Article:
(9)Fixed monthly payments of interest only.
(10)Excludes unamortized debt issuance costs related to our unsecured revolving credit facility, which are presented in the line item “Deferred loan costs, net” in the consolidated balance sheets.
Contractual Debt Maturities    
    The following table summarizes the contractual debt maturities and scheduled amortization payments, excluding debt premiums/discounts and debt issuance costs, as of March 31, 2024, and does not consider extension options available to us as noted in the table above (in thousands):
April 1, 2024 - December 31, 2024$469,466 
2025100,973 
20267,587 
20271,019,078 
2028314,218 
Thereafter1,477,766 
Total$3,389,088 
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Issuance of Exchangeable Senior Notes
In March 2024, we issued $575.0 million in aggregate principal amount of 4.375% exchangeable senior unsecured notes due 2027 (the “2027 Exchangeable Notes”) and $575.0 million in aggregate principal amount of 4.125% exchangeable senior unsecured notes due 2029 (the “2029 Exchangeable Notes” and together with the 2027 Exchangeable Notes, the “Exchangeable Notes”). The net proceeds from the issuance, after deducting the initial purchasers’ discounts, underwriting commissions and other offering expenses, were approximately $563.1 million for the 2027 Exchangeable Notes and $563.1 million for the 2029 Exchangeable Notes. Interest on the Exchangeable Notes is payable semiannually on March 15 and September 15 of each year beginning on September 15, 2024. The 2027 Exchangeable Notes will mature on March 15, 2027 and the 2029 Exchangeable Notes will mature on March 15, 2029, in each case unless earlier repurchased, exchanged or (in the case of 2029 Exchangeable Notes) redeemed.
Before December 15, 2026 (in the case of the 2027 Exchangeable Notes) or December 15, 2028 (in the case of the 2029 Exchangeable Notes), noteholders will have the right to exchange their notes only upon the occurrence of certain events. From and after December 15, 2026 (in the case of the 2027 Exchangeable Notes) or December 15, 2028 (in the case of the 2029 Exchangeable Notes), noteholders may exchange their notes at any time at their election until the close of business on the second scheduled trading day immediately before the maturity date of the applicable series of Exchangeable Notes. Exchanges will be settled by delivering cash up to the principal amount of the Exchangeable Notes exchanged, and in respect of the remainder of the exchanged value, if any, in excess thereof, in cash or in a combination of cash and shares of our common stock, at our option. The initial exchange rate is 15.7146 shares of our common stock per $1,000 principal amount of the Exchangeable Notes, which represents an initial exchange price of approximately $63.64 per share of our common stock. The initial exchange price represents a premium of approximately 30.0% over the last reported sale price of $48.95 per share of our common stock on March 26, 2024.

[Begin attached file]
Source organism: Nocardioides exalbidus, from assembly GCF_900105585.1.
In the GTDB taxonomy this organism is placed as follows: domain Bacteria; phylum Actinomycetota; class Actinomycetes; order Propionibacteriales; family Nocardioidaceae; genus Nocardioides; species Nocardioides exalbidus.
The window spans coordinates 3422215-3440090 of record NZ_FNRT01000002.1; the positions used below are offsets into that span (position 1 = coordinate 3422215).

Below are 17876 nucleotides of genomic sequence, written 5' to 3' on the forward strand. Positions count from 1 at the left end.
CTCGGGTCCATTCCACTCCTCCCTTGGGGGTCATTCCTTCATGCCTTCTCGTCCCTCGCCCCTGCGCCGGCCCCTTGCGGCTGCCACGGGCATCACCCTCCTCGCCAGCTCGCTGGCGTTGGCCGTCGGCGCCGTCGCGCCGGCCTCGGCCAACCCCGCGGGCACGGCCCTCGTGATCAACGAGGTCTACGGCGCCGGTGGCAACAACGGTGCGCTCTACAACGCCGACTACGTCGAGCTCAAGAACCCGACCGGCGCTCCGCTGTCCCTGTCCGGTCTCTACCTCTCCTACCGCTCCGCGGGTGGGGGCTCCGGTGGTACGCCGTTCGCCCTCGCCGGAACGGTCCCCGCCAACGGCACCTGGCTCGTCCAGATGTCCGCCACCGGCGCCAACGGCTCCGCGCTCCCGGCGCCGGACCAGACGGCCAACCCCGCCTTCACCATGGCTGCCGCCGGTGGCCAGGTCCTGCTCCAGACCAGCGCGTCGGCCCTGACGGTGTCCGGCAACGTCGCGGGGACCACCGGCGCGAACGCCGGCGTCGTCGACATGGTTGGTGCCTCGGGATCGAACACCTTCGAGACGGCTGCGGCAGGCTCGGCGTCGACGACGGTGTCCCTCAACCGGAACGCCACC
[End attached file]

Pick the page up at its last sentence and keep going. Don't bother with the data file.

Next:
We may not redeem the 2027 Exchangeable Notes at our option prior to their maturity. The 2029 Exchangeable Notes will be redeemable, in whole or in part (subject to certain limitations), for cash at our option at any time, and from time to time, on or after May 20, 2027 and on or before the 41st scheduled trading day immediately before the maturity date of the 2029 Exchangeable Notes, but only if the last reported sale price per share of our common stock exceeds 130% of the exchange price of the 2029 Exchangeable Notes for a specified period of time and certain other conditions are satisfied. The redemption price will be equal to the principal amount of the 2029 Exchangeable Notes to be redeemed, plus accrued and unpaid interest, if any.
If a fundamental change (e.g. change in control, delisting of our common stock or shareholders’ approval of liquidation or dissolution plan) occurs, then, subject to limited exception, noteholders may require us to repurchase their notes for cash at a repurchase price equal to the principal amount plus any accrued and unpaid interest. In addition, if a specific make-whole fundamental change occurs prior to the maturity date or if we issue a notice of redemption with respect to the 2029 Exchangeable Notes, the exchange rate will be increased, in certain circumstances by pre-defined amounts.
In connection with the offering for each series of Exchangeable Notes, we entered into a registration rights agreement pursuant to which we agreed to register the resale of the shares of our common stock, if any, deliverable upon exchange of the Exchangeable Notes. If certain conditions relating to our obligations under the registration rights agreement are not satisfied, then we will pay additional interest on the applicable series of Exchangeable Notes, in certain circumstances, at a rate per annum not exceeding 0.5%. In addition, if those conditions are not satisfied after the regular record date immediately preceding the maturity date of Exchangeable Notes, then we will pay an additional interest payment at maturity for an amount equal to 3% of principal for the applicable series of Exchangeable Notes. We account for such additional interest amounts as contingent obligations in accordance with ASC Subtopic 825-20: Financial Instrument - Registration Payment Arrangements, which are measured separately in accordance with ASC Subtopic 450-20: Loss Contingencies. Because payment of such additional interest amounts is not probable as of March 31, 2024, they have not been recognized or included in the allocation of the proceeds from Exchangeable Notes as of March 31, 2024.